30 Dec Creevykeel Court Tomb
“A local person said that he saw lights coming from within the tomb…The only explanation he could offer was that it was the ‘little people’…This is their property here, you see. It wasn’t excavated at that time, now. It was all covered over in trees. So it was much more sinister looking at that time than it is now.”
Drag within the image to explore the Creevykeel Court Tomb in virtual reality.
No longer “sinister looking,” the Creevykeel Court Tomb today offers little in the way of evocative atmosphere. Its accessibility, cheek-by-jowl to the main Sligo-Bundoran road, allows a convenient—and brief—stop for tourists of all levels of antiquarian interest or disinterest. It is difficult to miss due to its proximity to the traffic; it is also difficult for the visitor to escape the traffic noise and imagine what this scene may have been like a hundred years ago, or a thousand, when its powers were evoked to give sanctity to a smithy’s forge.
The Irish name for the site was Caisleán Bhaoisgin, which may have meant “Castle of Enchantment.”2 When first catalogued in 1909, the immense stone pile, wildly overgrown, was recorded as “Giant’s Graves,” and described as
When the monument was excavated and reconstructed in 1935 by H. O’Neill Hencken and the Fourth Harvard Archaeological Expedition in Ireland, the archaeologist recorded local folklore from elderly men in the vicinity. One 80-year-old man told Hencken that the (then fallen) lintel stone once stood “erect on one edge” on its supporting stones. Another informant said that, “The prophecy of the stone…[was that] it would be thrown down by three brothers of the one name.” 4
Hencken confirmed that around 1905 three brothers did indeed topple the lintel stone. Martin Byrne has noted that the local lore about the lintel stone’s former orientation seems to be accurate. Compare Anthony Weir’s modern photograph of the stone to the 1880 drawing by William Wakeman (see images below, right).5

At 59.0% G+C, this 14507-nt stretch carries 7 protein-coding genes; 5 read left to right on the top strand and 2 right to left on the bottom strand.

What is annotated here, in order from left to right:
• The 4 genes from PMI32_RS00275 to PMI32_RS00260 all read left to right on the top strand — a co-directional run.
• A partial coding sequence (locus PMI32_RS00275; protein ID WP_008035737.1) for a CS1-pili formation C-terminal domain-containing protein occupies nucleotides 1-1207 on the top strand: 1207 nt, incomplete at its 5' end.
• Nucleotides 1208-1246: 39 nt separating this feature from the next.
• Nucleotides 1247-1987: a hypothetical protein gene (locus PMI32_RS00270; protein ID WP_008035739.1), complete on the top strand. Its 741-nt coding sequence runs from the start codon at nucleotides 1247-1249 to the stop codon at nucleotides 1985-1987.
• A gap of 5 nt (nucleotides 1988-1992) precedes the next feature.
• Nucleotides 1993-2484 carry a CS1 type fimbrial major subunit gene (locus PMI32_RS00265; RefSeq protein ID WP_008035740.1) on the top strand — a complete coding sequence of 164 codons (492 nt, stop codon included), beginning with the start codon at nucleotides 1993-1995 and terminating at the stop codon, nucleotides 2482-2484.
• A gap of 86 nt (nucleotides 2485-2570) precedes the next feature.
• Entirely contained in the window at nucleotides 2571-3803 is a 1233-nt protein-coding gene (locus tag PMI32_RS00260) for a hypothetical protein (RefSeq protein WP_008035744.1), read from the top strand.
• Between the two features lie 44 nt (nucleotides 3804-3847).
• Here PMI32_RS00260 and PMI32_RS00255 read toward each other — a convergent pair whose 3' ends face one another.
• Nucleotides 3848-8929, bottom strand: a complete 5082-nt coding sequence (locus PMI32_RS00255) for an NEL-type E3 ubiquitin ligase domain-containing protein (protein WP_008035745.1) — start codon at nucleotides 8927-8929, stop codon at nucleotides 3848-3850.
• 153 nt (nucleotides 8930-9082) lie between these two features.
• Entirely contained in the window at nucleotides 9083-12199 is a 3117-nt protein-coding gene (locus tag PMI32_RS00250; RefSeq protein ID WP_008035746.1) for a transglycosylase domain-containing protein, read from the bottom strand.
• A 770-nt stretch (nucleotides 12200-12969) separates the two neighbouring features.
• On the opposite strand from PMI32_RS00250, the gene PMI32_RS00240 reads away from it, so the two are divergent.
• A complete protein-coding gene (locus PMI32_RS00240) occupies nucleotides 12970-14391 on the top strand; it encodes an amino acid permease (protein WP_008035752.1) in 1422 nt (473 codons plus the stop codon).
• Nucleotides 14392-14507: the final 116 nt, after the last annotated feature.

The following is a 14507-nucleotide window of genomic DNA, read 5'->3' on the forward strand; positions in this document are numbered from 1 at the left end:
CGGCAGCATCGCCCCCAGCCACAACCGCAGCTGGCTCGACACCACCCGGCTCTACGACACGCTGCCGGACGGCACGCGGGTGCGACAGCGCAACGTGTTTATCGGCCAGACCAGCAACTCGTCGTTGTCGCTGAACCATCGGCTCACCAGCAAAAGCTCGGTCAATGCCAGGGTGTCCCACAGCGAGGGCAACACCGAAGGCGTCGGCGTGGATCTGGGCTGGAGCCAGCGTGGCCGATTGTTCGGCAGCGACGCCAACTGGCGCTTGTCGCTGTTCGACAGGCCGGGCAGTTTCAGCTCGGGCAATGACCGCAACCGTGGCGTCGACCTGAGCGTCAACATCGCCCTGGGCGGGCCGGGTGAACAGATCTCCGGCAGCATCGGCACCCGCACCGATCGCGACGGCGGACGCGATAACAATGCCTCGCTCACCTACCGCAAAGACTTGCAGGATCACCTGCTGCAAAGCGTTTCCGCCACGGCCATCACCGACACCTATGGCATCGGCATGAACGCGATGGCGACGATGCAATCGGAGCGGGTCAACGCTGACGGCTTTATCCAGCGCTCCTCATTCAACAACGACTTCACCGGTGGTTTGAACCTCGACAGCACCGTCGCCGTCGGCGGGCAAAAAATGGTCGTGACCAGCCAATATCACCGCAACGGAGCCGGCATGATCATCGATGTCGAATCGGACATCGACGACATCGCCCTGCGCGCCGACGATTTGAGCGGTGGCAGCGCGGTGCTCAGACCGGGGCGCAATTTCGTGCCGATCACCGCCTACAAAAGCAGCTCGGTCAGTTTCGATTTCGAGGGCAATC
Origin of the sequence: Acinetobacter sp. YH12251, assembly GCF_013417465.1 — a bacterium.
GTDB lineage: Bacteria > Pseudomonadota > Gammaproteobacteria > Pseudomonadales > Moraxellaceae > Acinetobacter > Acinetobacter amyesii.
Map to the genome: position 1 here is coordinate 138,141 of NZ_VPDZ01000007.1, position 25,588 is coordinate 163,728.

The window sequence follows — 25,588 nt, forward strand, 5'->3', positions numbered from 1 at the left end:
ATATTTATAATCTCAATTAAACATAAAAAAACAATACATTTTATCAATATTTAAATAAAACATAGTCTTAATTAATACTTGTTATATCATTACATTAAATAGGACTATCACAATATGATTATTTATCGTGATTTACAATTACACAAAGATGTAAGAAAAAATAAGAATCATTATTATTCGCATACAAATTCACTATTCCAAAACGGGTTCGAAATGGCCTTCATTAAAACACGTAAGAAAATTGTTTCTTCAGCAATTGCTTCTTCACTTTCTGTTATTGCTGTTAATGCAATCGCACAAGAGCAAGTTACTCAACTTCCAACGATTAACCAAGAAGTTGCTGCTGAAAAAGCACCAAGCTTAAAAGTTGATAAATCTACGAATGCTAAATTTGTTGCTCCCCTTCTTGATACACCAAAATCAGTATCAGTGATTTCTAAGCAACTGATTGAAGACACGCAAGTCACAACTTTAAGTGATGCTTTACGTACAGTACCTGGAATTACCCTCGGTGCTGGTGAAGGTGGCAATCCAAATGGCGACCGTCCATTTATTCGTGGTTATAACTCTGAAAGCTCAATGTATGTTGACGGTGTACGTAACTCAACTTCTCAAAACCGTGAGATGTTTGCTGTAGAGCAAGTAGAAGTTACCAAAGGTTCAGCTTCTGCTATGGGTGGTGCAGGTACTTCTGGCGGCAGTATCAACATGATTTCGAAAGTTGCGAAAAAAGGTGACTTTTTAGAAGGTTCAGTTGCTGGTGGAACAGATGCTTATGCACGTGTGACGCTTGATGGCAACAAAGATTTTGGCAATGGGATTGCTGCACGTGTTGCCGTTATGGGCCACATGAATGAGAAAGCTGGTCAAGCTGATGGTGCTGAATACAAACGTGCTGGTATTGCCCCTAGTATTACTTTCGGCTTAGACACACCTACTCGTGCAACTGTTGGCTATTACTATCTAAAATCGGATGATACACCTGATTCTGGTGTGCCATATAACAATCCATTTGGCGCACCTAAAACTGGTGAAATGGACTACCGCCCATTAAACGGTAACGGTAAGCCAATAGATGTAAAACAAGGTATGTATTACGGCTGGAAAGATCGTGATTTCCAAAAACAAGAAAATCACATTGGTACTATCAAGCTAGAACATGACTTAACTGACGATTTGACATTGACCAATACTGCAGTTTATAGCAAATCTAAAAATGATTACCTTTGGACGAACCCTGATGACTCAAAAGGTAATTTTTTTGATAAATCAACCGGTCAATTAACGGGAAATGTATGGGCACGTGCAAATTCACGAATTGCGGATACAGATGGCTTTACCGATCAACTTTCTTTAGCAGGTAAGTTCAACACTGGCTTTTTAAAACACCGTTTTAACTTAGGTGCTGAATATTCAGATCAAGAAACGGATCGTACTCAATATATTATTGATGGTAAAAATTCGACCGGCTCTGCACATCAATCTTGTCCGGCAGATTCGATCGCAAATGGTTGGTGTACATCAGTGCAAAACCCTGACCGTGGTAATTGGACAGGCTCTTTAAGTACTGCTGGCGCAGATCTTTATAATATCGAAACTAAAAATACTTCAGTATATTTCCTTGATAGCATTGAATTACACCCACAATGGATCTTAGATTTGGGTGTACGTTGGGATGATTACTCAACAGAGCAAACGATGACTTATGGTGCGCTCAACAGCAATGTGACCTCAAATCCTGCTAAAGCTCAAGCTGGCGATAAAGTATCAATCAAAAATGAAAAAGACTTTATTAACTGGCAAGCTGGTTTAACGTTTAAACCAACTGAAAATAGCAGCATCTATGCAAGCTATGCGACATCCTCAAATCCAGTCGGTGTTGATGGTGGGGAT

The high-resolution photograph (below) was made with a large-format view camera in 1979. Click the photo, and then click the button at the right of the Zoomify toolbar to see it full-screen.
Creevykeel, made tidy by its reconstruction, is known as “one of the finest court tombs in the country.” However it is also a complex multi-epoch and multi-purpose structure, its earliest parts dating from the Late Neolithic (c. 2500 BCE) while other elements were modified or added during the Early Christian Period. Carleton Jones hypothesized that its alteration over time, from a simple structure to a more complex monument with an enclosed forecourt, could reflect a changing social dynamic in which ancestral burial and worship ceremonies once witnessed by the whole tribe evolved into rituals enacted primarily by a priest cult.6
Its wedge-shaped cairn was originally some 55 m (180 ft) in length, and 25 m (82 ft) wide at the entrance to its large, 15 m (49 ft) oval court. At the western end of the court, two large jamb stones supporting the massive lintel form a portal to the first of two burial galleries, labeled C1 and C2 in the VR tour and in Hencken’s 1939 plan reproduced below left, both once covered with corbel-constructed cairns.
West of the galleries are three subsidiary tombs, each opening to the exterior of the larger structure, two to the south and one to the north. These also were once covered by the cairn and were roughly contemporary with it. The two large burial chambers of the main gallery revealed evidence of four groups of cremated bones. But only pottery, quartz crystals and a stone bead were found in the smaller chambers.